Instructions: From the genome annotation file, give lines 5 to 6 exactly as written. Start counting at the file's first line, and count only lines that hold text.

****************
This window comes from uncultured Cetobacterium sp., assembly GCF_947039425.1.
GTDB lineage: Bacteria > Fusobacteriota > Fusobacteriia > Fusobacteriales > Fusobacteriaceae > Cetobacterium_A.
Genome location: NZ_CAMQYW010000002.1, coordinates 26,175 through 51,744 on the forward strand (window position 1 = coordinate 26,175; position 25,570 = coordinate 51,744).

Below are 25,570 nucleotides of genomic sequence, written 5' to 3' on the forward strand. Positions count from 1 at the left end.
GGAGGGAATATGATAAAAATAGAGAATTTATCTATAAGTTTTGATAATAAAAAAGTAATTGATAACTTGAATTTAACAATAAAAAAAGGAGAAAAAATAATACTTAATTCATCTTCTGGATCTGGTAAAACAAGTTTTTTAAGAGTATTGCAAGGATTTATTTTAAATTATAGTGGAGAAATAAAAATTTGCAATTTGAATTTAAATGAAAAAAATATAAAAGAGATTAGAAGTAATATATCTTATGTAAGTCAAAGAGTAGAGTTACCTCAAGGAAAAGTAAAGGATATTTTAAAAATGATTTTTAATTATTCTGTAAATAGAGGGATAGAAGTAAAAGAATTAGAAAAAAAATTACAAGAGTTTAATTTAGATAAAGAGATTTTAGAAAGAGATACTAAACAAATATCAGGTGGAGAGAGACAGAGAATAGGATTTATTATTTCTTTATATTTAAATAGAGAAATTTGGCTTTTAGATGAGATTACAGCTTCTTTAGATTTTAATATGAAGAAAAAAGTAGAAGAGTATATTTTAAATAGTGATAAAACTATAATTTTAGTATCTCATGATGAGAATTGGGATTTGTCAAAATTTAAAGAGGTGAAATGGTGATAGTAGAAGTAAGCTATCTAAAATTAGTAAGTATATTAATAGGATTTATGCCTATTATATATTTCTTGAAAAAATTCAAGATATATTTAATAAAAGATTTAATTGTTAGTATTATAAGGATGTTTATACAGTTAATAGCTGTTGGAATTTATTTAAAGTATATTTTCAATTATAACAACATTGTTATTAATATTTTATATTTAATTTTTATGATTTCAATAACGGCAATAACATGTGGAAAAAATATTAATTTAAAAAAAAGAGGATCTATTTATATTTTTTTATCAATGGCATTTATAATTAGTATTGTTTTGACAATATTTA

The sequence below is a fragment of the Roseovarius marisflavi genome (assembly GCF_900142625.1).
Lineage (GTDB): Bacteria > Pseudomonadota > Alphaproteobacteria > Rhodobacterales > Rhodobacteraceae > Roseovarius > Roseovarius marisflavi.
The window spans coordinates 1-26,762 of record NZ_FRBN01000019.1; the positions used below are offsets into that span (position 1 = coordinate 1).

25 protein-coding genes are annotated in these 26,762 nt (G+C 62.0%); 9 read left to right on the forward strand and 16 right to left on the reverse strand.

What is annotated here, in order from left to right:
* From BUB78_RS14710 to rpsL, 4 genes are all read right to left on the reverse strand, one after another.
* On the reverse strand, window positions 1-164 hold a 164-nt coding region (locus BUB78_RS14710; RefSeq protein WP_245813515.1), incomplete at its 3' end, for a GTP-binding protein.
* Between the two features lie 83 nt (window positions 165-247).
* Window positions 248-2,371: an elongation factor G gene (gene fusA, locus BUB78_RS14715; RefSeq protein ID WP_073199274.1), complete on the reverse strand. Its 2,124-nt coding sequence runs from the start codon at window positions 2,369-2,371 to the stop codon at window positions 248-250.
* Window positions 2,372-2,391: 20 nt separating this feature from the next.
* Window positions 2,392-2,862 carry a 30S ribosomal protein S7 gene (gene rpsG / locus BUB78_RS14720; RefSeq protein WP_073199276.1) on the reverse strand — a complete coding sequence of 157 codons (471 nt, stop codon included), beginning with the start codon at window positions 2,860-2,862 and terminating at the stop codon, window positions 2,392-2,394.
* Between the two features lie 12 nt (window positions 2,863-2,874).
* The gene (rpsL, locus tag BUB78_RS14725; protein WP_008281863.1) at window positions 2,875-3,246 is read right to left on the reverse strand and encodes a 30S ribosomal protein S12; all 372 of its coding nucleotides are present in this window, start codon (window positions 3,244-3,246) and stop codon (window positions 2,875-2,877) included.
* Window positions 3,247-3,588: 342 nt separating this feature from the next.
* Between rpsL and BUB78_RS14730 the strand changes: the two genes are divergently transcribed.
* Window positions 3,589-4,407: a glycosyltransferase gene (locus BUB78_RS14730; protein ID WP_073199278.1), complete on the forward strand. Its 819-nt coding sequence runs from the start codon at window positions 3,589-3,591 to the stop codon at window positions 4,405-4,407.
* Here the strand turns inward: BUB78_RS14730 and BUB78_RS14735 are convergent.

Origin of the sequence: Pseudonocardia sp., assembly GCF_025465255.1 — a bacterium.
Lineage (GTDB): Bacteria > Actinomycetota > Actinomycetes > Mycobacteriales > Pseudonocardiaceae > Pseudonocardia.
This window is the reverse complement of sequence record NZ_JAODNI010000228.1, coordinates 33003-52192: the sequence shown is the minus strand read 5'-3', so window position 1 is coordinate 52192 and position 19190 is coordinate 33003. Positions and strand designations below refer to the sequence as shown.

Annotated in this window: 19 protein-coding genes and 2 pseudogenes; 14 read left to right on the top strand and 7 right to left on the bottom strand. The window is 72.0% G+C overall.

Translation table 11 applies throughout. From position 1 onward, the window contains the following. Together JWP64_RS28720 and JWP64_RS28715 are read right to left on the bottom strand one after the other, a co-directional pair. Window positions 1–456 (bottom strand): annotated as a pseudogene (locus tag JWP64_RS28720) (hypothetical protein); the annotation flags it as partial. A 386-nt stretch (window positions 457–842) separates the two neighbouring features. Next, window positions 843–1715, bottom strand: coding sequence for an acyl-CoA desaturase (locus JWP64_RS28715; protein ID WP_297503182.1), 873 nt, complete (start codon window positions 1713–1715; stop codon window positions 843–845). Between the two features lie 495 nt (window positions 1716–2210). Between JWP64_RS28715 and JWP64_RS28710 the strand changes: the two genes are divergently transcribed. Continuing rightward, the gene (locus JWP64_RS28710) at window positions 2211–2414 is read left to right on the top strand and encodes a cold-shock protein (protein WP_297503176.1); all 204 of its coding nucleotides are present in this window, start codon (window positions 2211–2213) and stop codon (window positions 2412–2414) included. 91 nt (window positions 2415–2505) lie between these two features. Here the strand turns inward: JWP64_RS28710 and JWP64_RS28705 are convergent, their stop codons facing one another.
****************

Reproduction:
GGAGGGAATATGATAAAAATAGAGAATTTATCTATAAGTTTTGATAATAAAAAAGTAATTGATAACTTGAATTTAACAATAAAAAAAGGAGAAAAAATAATACTTAATTCATCTTCTGGATCTGGTAAAACAAGTTTTTTAAGAGTATTGCAAGGATTTATTTTAAATTATAGTGGAGAAATAAAAATTTGCAATTTGAATTTAAATGAAAAAAATATAAAAGAGATTAGAAGTAATATATCTTATGTAAGTCAAAGAGTAGAGTTACCTCAAGGAAAAGTAAAGGATATTTTAAAAATGATTTTTAATTATTCTGTAAATAGAGGGATAGAAGTAAAAGAATTAGAAAAAAAATTACAAGAGTTTAATTTAGATAAAGAGATTTTAGAAAGAGATACTAAACAAATATCAGGTGGAGAGAGACAGAGAATAGGATTTATTATTTCTTTATATTTAAATAGAGAAATTTGGCTTTTAGATGAGATTACAGCTTCTTTAGATTTTAATATGAAGAAAAAAGTAGAAGAGTATATTTTAAATAGTGATAAAACTATAATTTTAGTATCTCATGATGAGAATTGGGATTTGTCAAAATTTAAAGAGGTGAAATGGTGATAGTAGAAGTAAGCTATCTAAAATTAGTAAGTATATTAATAGGATTTATGCCTATTATATATTTCTTGAAAAAATTCAAGATATATTTAATAAAAGATTTAATTGTTAGTATTATAAGGATGTTTATACAGTTAATAGCTGTTGGAATTTATTTAAAGTATATTTTCAATTATAACAACATTGTTATTAATATTTTATATTTAATTTTTATGATTTCAATAACGGCAATAACATGTGGAAAAAATATTAATTTAAAAAAAAGAGGATCTATTTATATTTTTTTATCAATGGCATTTATAATTAGTATTGTTTTGACAATATTTA

The sequence below is a fragment of the Roseovarius marisflavi genome (assembly GCF_900142625.1).